The roughly trimmed early tintype portrait shown here epitomises everything I like about the collodion positive format. The tonal range in this particular, unenhanced image is more than adequate, and has been embellished with some skillful hand colouring of the subject's pink cheeks and the light blue cravat tied around his neck. In fact, the tones of the tintype impart such depth to the photograph that I had to check carefully for further retouching. The stylised oak leaf-patterned edging to his jacket, the tartan check and folds of his skirt, the gold (I think!) patterned head band and dashing feathers on his dark velvet cap, the slightly hesitant expression on his face, even his neatly laced up boots, all point to it being a special day for the young subject of this portrait.

Image © and collection of Brett Payne

A lthough we might be able to make an educated guess at the occasion, a paper label affixed to the reverse of the tintype, and inscribed in black ink with what appears to be a contemporary hand, handily reveals the purpose of the sitting:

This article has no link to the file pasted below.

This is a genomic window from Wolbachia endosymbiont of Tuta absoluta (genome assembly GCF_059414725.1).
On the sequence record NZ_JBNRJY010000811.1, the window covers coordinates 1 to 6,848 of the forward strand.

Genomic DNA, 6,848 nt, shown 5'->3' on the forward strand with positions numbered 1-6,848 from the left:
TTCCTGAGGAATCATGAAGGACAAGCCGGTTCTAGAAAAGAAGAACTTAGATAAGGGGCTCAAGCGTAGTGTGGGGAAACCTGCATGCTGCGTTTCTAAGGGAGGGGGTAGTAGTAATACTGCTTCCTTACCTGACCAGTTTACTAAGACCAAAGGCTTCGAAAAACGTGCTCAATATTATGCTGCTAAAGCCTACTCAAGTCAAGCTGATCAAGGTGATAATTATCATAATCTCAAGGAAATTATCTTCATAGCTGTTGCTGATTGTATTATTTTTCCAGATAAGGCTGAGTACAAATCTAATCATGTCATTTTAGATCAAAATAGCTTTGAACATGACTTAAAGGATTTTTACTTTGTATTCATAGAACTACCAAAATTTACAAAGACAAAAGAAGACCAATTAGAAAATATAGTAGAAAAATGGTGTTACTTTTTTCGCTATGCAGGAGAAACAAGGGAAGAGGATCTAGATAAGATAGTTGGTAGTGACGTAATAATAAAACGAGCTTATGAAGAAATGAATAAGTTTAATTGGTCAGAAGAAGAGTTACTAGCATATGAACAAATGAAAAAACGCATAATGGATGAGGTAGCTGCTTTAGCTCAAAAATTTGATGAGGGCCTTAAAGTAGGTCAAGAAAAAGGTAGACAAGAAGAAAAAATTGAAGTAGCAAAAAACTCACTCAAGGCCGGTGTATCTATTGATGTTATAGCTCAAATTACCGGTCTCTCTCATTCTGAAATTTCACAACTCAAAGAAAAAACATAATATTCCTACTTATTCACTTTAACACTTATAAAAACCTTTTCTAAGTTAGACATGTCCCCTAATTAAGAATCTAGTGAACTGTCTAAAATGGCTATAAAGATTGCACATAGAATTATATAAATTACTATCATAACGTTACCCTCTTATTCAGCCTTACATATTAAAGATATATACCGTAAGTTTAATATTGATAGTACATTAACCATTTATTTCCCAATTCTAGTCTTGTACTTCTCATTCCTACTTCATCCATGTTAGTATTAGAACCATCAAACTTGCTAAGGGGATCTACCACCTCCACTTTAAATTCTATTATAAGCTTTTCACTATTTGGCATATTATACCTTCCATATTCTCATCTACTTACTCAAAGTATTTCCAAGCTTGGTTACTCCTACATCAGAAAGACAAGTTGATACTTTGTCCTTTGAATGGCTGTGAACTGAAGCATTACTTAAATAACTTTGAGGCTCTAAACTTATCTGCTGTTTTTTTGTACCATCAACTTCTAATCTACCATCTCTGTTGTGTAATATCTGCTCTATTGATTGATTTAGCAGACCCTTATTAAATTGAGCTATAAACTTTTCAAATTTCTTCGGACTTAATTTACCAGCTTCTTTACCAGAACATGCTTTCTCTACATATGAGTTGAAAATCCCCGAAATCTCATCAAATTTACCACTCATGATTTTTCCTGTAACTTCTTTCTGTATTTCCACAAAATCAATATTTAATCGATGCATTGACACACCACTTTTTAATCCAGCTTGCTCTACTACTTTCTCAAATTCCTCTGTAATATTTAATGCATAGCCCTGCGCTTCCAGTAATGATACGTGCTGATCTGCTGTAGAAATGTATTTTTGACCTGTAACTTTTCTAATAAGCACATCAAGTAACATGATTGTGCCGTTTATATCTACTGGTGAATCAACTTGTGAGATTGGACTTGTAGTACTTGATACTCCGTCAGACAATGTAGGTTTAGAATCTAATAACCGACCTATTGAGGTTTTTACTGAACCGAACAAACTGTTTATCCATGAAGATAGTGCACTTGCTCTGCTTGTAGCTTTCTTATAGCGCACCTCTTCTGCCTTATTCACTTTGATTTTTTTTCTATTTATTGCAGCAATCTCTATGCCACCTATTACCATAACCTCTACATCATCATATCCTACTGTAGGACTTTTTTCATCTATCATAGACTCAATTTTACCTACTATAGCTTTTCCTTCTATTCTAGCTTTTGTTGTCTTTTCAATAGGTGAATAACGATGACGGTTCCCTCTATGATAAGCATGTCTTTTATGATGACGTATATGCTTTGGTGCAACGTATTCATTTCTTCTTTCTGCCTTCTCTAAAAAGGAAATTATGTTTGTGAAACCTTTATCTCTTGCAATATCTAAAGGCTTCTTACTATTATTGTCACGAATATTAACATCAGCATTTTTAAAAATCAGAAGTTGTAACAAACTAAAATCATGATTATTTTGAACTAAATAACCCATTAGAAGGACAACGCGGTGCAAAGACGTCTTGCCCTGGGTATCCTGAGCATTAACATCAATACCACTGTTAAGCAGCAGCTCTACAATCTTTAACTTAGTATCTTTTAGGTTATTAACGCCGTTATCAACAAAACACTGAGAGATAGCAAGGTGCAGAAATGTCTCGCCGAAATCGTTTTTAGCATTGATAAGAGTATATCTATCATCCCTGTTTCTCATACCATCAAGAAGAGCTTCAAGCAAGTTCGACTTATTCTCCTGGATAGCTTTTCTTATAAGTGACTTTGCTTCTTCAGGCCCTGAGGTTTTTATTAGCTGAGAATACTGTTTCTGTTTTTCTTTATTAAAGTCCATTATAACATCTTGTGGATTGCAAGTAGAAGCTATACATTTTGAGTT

Sidneys first appearance at Church. 16. June 1861
The lack of an apostrophe notwithstanding, I'm very thankful to his mother for recording the event for posterity. Surely it was his mother who dressed him so carefully for the important event, led him to church, and then into the studio, calmed his fears about about the head clamp being fixed into place and the strange man under the dark cloth fiddling for what seemed like ages, and likewise carefully wrote out the label when they got home later that day?

Image © and collection of Brett Payne

American poet William Cullen Bryant's mother recorded that he made his first appearance at church in the middle of his third year (Muller, 2008). This young lad appears a little older - perhaps about four years old - but it is likely that this was but the first of several visits that he made to a photographic studio during his lifetime. Audrey Linkman writes that most photographic portraits in the 1800s were taken to celebrate or record events that she refers to as rites of passage, such as christenings, birthdays, weddings and anniversaries. Although few of the photographs in our family history collections have generally been lucky enough to survive with such helpful annotations, it is often a useful exercise to examine portraits with a view to which significant event in the subject's, or subjects', life it might portray.